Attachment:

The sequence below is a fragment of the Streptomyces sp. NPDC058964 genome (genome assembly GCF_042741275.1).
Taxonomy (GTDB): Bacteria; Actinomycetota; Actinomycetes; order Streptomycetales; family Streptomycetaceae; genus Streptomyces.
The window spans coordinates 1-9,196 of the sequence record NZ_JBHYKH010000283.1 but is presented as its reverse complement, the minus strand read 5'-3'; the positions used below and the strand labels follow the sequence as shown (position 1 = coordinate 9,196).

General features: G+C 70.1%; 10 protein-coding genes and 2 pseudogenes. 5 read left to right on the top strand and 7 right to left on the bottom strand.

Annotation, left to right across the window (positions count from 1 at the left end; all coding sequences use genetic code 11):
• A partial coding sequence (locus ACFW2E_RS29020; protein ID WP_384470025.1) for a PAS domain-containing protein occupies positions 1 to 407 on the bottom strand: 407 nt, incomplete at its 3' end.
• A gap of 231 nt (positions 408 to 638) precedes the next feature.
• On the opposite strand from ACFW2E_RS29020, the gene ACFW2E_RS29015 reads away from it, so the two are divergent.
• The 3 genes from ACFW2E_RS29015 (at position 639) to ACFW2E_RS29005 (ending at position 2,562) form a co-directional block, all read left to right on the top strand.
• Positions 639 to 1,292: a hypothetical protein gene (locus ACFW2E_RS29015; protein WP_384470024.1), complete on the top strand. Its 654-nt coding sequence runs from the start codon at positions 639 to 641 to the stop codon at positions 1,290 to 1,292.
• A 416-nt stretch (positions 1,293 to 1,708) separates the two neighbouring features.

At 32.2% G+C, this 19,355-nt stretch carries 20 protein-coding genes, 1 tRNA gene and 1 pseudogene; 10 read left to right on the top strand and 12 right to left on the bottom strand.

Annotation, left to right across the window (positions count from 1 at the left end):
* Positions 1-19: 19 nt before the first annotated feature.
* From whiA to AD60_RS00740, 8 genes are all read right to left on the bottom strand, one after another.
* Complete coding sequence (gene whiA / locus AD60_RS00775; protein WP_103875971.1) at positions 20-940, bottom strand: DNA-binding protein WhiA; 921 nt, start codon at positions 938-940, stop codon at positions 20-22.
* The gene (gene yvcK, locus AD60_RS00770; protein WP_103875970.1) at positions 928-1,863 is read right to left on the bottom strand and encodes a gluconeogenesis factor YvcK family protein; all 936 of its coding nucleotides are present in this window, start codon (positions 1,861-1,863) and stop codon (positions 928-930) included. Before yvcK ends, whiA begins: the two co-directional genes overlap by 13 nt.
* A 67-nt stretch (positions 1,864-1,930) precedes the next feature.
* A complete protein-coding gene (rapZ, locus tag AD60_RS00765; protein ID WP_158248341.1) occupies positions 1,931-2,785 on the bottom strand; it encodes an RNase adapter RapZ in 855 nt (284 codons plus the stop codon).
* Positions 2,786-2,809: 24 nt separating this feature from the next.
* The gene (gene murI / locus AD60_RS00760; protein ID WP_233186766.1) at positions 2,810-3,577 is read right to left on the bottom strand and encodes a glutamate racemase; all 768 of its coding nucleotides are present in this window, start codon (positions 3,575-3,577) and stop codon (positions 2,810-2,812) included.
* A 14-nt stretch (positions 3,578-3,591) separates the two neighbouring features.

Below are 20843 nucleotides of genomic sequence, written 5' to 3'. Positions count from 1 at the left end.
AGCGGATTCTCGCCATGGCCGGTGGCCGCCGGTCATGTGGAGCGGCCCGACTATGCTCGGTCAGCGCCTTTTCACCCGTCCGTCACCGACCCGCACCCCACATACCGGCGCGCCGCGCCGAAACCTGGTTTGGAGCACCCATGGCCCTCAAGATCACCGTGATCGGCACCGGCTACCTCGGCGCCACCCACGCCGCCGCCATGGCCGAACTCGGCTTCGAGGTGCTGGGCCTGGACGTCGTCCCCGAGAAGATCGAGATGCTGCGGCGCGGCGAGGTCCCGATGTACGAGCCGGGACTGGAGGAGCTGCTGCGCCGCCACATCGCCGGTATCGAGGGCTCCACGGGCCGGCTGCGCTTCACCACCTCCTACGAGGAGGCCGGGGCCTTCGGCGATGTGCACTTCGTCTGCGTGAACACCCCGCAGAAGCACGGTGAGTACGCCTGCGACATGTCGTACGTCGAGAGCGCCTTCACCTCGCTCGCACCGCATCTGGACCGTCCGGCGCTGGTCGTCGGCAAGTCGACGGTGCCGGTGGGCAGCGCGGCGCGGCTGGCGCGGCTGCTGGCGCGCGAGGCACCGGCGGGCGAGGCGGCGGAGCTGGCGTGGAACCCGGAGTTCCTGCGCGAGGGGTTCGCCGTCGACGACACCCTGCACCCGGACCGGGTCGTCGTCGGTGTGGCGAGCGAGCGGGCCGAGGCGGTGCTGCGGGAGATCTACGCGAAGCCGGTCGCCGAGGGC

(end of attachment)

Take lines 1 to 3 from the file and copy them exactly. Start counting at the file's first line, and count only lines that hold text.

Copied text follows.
The sequence below is a fragment of the Streptomyces sp. NPDC058964 genome (genome assembly GCF_042741275.1).
Taxonomy (GTDB): Bacteria; Actinomycetota; Actinomycetes; order Streptomycetales; family Streptomycetaceae; genus Streptomyces.
The window spans coordinates 1-9,196 of the sequence record NZ_JBHYKH010000283.1 but is presented as its reverse complement, the minus strand read 5'-3'; the positions used below and the strand labels follow the sequence as shown (position 1 = coordinate 9,196).